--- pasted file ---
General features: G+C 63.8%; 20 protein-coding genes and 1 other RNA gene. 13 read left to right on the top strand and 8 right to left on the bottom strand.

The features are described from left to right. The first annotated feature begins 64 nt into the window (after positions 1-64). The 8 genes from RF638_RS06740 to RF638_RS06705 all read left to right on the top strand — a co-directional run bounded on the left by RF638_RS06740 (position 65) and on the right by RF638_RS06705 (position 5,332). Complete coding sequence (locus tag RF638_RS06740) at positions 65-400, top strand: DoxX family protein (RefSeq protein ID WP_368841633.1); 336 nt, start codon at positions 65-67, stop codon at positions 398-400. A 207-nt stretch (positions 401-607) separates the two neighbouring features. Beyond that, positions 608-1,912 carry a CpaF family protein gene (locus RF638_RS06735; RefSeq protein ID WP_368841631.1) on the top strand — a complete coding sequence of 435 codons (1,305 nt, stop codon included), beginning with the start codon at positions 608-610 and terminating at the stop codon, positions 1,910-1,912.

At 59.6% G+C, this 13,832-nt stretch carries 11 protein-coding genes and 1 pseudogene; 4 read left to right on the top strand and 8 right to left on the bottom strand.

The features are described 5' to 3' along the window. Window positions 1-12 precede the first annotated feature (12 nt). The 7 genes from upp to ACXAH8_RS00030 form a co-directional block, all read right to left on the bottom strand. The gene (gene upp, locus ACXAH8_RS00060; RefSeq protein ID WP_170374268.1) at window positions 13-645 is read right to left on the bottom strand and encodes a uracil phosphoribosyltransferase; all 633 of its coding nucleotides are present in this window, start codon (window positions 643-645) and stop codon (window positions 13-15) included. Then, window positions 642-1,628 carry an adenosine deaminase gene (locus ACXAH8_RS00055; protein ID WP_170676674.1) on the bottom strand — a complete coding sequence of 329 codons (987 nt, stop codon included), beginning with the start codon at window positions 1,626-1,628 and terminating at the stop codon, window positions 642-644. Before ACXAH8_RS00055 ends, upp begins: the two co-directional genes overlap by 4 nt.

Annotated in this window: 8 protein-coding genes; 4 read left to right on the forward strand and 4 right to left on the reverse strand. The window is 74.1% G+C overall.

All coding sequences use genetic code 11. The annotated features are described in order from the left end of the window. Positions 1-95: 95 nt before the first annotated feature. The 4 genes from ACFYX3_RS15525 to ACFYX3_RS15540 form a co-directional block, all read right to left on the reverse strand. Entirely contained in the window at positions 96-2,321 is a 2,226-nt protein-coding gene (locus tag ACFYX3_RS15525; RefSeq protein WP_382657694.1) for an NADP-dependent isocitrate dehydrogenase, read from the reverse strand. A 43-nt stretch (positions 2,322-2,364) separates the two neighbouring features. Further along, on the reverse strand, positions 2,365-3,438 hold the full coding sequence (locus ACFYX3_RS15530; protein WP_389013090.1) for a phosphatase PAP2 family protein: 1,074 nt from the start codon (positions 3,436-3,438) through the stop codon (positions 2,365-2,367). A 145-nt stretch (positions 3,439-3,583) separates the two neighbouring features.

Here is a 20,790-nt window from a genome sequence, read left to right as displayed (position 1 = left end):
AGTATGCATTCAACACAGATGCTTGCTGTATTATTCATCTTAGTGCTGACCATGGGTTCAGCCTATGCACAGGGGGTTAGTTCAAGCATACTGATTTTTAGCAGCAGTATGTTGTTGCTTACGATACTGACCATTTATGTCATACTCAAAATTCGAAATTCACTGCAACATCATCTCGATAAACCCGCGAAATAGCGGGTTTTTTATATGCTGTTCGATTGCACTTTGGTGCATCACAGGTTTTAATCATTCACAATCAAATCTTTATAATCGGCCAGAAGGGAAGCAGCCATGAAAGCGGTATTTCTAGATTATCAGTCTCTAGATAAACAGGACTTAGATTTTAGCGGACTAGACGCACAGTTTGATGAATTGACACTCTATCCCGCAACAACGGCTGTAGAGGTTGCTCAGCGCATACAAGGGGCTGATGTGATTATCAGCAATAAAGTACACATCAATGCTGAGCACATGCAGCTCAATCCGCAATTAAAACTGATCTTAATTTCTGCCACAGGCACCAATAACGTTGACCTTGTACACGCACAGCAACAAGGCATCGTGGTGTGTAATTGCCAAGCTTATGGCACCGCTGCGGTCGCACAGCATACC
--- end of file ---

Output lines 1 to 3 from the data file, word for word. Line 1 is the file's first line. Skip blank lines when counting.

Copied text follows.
General features: G+C 63.8%; 20 protein-coding genes and 1 other RNA gene. 13 read left to right on the top strand and 8 right to left on the bottom strand.

The features are described from left to right. The first annotated feature begins 64 nt into the window (after positions 1-64). The 8 genes from RF638_RS06740 to RF638_RS06705 all read left to right on the top strand — a co-directional run bounded on the left by RF638_RS06740 (position 65) and on the right by RF638_RS06705 (position 5,332). Complete coding sequence (locus tag RF638_RS06740) at positions 65-400, top strand: DoxX family protein (RefSeq protein ID WP_368841633.1); 336 nt, start codon at positions 65-67, stop codon at positions 398-400. A 207-nt stretch (positions 401-607) separates the two neighbouring features. Beyond that, positions 608-1,912 carry a CpaF family protein gene (locus RF638_RS06735; RefSeq protein ID WP_368841631.1) on the top strand — a complete coding sequence of 435 codons (1,305 nt, stop codon included), beginning with the start codon at positions 608-610 and terminating at the stop codon, positions 1,910-1,912.

At 59.6% G+C, this 13,832-nt stretch carries 11 protein-coding genes and 1 pseudogene; 4 read left to right on the top strand and 8 right to left on the bottom strand.